Deckelman observed that the documented poorer “responsiveness, solutions focus, quality of work, efficiency, expertise, and the like, as compared to other firms in the Am Law 200 (most of which charge a lot less)” may also be a function of reduced client leverage: “if a law firm is bringing in $3 billion a year they can afford to risk losing a client.” id. “Overall,” Deckelman concluded, “the firms at the top are running a different kind of firm than in the past, and it’s led to real pain for clients.” id.
He said he doesn’t blame these firms: 

[T]hey “are simply maximizing profits. The root of the problem is that we clients go to the well with certain firms because we’re making buying decision based on the firm’s reputation for service quality 15 or 20 years ago; and we’re willing to tolerate inefficiency or occasional service lapses. id.

Over the past five years, Deckelman started “retaining more firms outside the Am Law 20 and Magic Circle for high-stakes legal work.” id. “I’m getting better service quality than I expected,” he noted, adding,  “[t]he results so far have been great. These new firms have been impressing us on quality, expertise, efficiency, and all the things we’re measuring, on major work.” id. He is getting “more senior partner attention” and “they’re affordable.” id. Importantly, Deckelman observed that “a lot of top legal talent has migrated across firms over the years.” id.
Secondary Markets Shine
By the same token, clients are finding that firms outside major cities may well outshine even the best firms in New York. As part of its GC Thought Leaders Experiment, AdvanceLaw compared the performance of firms across 40 major metropolitan areas (e.g., Denver, Phoenix, St. Louis, Minneapolis, Portland, Baltimore, Detroit, Cleveland, Tampa, Milwaukee, Charlotte, and Atlanta). The study found “no material difference in performance—but lawyers in the less-populated cities performed markedly better on cost and efficiency.” Michael Williams and Aaron Kotok, How Good Are Lawyers in Mid-Market Cities? The American Lawyer (July 18, 2018). The authors observed,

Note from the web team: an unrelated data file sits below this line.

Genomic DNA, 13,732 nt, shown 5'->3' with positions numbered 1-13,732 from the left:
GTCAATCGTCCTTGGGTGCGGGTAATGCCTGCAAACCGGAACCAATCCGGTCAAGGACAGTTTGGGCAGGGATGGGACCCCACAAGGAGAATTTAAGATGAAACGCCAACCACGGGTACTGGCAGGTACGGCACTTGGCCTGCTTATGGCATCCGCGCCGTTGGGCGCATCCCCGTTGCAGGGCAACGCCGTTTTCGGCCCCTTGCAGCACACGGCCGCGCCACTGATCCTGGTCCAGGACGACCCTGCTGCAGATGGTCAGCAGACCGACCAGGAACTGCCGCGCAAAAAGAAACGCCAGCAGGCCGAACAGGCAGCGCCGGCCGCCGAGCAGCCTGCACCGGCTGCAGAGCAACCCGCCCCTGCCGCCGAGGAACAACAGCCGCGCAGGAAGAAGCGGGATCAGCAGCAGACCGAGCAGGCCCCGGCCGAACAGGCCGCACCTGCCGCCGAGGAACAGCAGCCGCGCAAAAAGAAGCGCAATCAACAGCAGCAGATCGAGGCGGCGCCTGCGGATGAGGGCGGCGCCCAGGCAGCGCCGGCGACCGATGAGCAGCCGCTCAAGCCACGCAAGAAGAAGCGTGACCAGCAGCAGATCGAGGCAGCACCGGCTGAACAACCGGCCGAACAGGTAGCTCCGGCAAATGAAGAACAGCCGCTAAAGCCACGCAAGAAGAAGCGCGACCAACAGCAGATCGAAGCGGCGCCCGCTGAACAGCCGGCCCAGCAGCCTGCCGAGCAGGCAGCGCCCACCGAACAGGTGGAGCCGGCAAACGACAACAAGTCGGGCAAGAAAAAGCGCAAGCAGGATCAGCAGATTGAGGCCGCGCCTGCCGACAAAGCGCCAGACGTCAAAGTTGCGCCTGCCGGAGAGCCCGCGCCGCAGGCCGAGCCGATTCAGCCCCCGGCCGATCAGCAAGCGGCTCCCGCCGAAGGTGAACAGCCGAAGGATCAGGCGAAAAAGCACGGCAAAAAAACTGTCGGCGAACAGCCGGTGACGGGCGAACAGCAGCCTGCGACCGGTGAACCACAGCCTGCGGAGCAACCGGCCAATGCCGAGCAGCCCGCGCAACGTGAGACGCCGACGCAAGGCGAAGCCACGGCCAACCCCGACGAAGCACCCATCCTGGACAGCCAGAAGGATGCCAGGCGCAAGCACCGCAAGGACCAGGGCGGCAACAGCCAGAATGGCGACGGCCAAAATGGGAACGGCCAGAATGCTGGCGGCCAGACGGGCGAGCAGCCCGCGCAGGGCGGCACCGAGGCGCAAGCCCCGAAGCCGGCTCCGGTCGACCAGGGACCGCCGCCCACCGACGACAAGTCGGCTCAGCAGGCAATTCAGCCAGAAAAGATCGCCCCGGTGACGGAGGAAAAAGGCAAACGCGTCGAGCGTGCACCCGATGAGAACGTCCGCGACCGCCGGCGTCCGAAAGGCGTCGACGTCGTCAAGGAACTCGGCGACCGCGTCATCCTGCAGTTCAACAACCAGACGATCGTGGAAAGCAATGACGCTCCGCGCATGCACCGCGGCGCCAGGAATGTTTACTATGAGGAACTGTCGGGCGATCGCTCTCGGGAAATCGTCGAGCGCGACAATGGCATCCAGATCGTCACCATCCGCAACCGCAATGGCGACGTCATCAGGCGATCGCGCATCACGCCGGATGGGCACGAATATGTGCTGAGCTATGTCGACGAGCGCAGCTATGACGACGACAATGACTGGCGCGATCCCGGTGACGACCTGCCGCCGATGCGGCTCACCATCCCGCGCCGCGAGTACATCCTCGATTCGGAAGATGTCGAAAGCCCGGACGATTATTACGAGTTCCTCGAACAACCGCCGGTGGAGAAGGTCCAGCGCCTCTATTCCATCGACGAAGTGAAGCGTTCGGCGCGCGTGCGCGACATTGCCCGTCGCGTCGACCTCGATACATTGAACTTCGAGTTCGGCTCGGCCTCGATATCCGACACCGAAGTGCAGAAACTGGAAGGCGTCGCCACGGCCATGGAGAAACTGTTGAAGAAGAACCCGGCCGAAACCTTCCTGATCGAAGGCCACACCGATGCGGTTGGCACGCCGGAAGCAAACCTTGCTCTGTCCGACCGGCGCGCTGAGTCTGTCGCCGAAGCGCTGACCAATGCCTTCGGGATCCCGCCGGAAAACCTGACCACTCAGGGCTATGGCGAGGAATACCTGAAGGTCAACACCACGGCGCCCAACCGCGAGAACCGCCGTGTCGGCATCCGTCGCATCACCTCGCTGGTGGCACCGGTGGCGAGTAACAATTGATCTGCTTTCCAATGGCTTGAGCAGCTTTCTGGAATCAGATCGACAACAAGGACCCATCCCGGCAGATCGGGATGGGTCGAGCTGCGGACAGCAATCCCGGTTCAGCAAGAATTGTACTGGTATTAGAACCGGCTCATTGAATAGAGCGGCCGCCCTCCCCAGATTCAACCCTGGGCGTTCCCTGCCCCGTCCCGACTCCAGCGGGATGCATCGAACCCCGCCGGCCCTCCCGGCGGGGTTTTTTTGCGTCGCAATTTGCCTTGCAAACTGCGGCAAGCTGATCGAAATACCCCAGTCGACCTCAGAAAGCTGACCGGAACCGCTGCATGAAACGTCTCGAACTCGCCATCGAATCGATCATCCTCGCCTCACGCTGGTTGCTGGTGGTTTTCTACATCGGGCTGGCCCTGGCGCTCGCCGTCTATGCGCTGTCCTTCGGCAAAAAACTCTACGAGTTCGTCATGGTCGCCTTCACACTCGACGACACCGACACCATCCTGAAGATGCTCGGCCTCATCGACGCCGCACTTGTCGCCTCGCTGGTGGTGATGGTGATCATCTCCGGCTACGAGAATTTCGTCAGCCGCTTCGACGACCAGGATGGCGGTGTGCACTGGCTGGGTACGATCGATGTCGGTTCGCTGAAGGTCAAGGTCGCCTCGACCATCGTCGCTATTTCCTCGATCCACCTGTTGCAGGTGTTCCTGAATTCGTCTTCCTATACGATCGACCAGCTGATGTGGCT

For all the talk about prestige locations and how mega cities attract all the best talent, there is no real performance difference.  In fact, as the slight downward slope of the best-fit line shows, the largest cities . . . have marginally lower performance scores than other locations, though this is not statistically significant. id.

However, as noted, “the lawyers in the largest cities are more expensive,” whether we look at partner rates or whether we examine “in-house counsel assessments of cost and efficiency.” id. “Put simply,” the authors concluded, “if clients gravitate to the very biggest of cities, they’ll pay more; and, on average, they don’t receive better service quality.” id.
The authors suggested that “part of the reason that there isn’t a quality improvement when turning to lawyers in the largest cities is that quality and depth of talent in other markets has been growing steadily over the years.” id. Lawyers are “looking for a different quality of life or returning to their hometowns.” id. So “in-house teams venturing outside mega (or money-center) city firms are receiving very strong legal service at substantially lower cost.” id. 
The GC of Molson Coors, Lee Reichert, bears witness to this conclusion. He  recounts how recently, when, going into a significant arbitration, his company was “pitted against a fabled New York law firm—one of the five most highly regarded firms in the nation.” Lee Reichert, Why the GC of Molson Coors Is Moving Major Work From Prestigious New York Firms, The American Lawyer (July 24, 2018). So he naturally “considered hiring an equally pedigreed firm in a money-center city to represent us.” id.  Instead, he selected lawyers from the Denver office of another firm. He said “our Denver counsel out-lawyered the blue-chip New York law firm’s larger team, and we were very happy with the result.” id. He acknowledged that he

routinely retain[s] counsel in major financial or regulatory centers when there is a specific skill and experience only they can supply.  [But] [i]ncreasingly . . .we find ourselves relying on lawyers and firms in other cities for the rest of our work.  id.

Reichert explained that “there has been a major migration of talent from money-center cities—many great lawyers have moved to places like Denver.” He pointed out that